Monday, September 17, 2007

"Drug Vacations" and Equianalgesic Dosage Coversion

By Old Goat

Sooner or later it's going to happen, If you are fortunate enough to find pain care to begin with. Take the same dose every day for a number of years and you will build up a tolerance to the medication. This is a normal and natural process. Your doctor can make it a most abnormal and uncomfortable process, as they do with many things to those of us in pain, making simple things complicated. You may be able to get some small increases from them. They act like it's a gift they bestow upon you, when in fact tiny increases, those that are barely felt by the patient are doing great damage, by simply increasing your tolerance to your medication with little to no benefit. Be on the lookout for that as it won't be long before your tolerance is shot to hell, with no real success, and you have reached the upper level of that doctors comfortable prescribing zone. The next step is something called a "drug vacation," which is anything but. This involves taking you off your medication altogether, preferably through a tapered withdrawal, and giving you some time off the drug in order for you to lose your tolerance so that you may later start back on the drug at a lower dose, but with the same effect as the higher dose you once took. The disadvantage of this approach is that you have to go through withdrawl, albeit with medical supervision, and have to spend some time without pain relief.

A more modern approach is to use an "opiate rotation," which involves using one opiate medication for a period of time, and then when you have developed a tolerance to it, switching to another opiate where the "cross-tolerance" (the ability of one drug to cause you to develop tolerance to another) is not as high, meaning you can start the new med at a dose lower than the usual equinalgesic dose. What this means is that if you were taking, say, oxycodone for a long while, you might be switched to methadone which has low cross-tolerance with oxycodone, and would remain on that until you developed tolerance and then switched back to oxycodone or another opiate.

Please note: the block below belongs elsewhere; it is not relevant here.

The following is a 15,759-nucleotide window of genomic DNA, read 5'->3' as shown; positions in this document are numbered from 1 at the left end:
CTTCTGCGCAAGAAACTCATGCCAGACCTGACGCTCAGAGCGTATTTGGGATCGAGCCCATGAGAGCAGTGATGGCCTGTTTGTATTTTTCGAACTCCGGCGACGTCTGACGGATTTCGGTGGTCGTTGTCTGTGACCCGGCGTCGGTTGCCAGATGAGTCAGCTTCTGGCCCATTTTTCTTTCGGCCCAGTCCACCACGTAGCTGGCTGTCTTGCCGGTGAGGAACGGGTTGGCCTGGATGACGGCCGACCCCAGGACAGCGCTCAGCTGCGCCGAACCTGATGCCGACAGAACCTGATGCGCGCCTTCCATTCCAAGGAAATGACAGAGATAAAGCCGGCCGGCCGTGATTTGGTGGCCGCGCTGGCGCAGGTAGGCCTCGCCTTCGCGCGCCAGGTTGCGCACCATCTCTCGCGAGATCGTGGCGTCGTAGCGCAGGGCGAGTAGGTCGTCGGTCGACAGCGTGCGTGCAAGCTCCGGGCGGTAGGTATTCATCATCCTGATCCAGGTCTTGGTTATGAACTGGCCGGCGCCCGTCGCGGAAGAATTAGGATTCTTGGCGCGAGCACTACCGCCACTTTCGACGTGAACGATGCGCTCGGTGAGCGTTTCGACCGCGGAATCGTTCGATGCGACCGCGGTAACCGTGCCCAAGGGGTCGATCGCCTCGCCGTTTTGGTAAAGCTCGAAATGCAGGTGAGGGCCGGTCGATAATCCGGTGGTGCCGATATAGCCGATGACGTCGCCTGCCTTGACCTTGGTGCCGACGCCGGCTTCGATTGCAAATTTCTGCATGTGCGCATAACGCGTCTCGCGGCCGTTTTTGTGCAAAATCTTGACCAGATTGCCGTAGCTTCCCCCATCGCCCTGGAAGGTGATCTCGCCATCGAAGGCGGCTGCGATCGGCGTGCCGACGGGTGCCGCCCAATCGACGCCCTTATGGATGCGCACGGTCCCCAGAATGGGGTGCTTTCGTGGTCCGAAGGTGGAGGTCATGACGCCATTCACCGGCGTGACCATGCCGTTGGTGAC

While this approach is better than a "drug vacation," if is not handled correctly the patient can go into withdrawal or suffer increased pain, or alternately suffer from a possible overdose. This is especially true when switching to methadone in rotation. It is very important that the dosage conversion is done accurately and with due attention to the phenomenon of cross-tolerance and the fact it is not equal for all opiate medications. The reason I bring this up to you is my (former) pain doc did inadequate opiate rotations quite a good number of times, the last time missing the equivalency of the dose by 90% ! I wish I was kidding. They had done it by as much as 50% before, and of course the fault was laid at my feet, that I was not giving the medication enough time. I had to show them I knew where to find a dose converter, both as a chart (too much math involved for me) as well as a calculator. I want everyone to be able to find out if their doctor is being up front or shorting you mercilessly. The only drug that is not included in these tables and this calculator is the Duragesic (Fentanyl) patch. However I have also included the link that's a converter specifically designed for Fentanyl. Always double check their conversion, even if it's just with your pharmacist. Too high can be just as bad as too low. Dr Alexander DeLuca has an article illustrating just how complex this can be here.

Here's the table:

Here's the calculator:

Here's the one for our friends using the Fetanyl patch:

Now it's time for my disclaimer- all the numbers you will get when you crunch them through these converters are ballpark guesstimates. Every person and every pain is different. We aren't talking about candy here; it's much better to suffer from a mild (or severe for that matter) case of opiate withdrawal than the alternative of respiratory arrest and dying, Never kid yourself no matter how much opiate experience you have that you are invulnerable and it can't happen to you. But if your dose is only a 10th of what it should be, and you are feeling like crap, you now have the evidence to take to your doctor and a few days of feeling like shit isn't going to help and they better check their math again.
Here's hoping it never happens to you, but if it ever does you have the tools and the power to do something about it.

Pain free days to everyone--og

2 comments: said...

Excellent article on what one would think would be an outdated, old fashioned, and downright sadistic method of keeping that good ol' tolerance down O.G.

Oh..and thanks for the tables! It's
great to have them handy!

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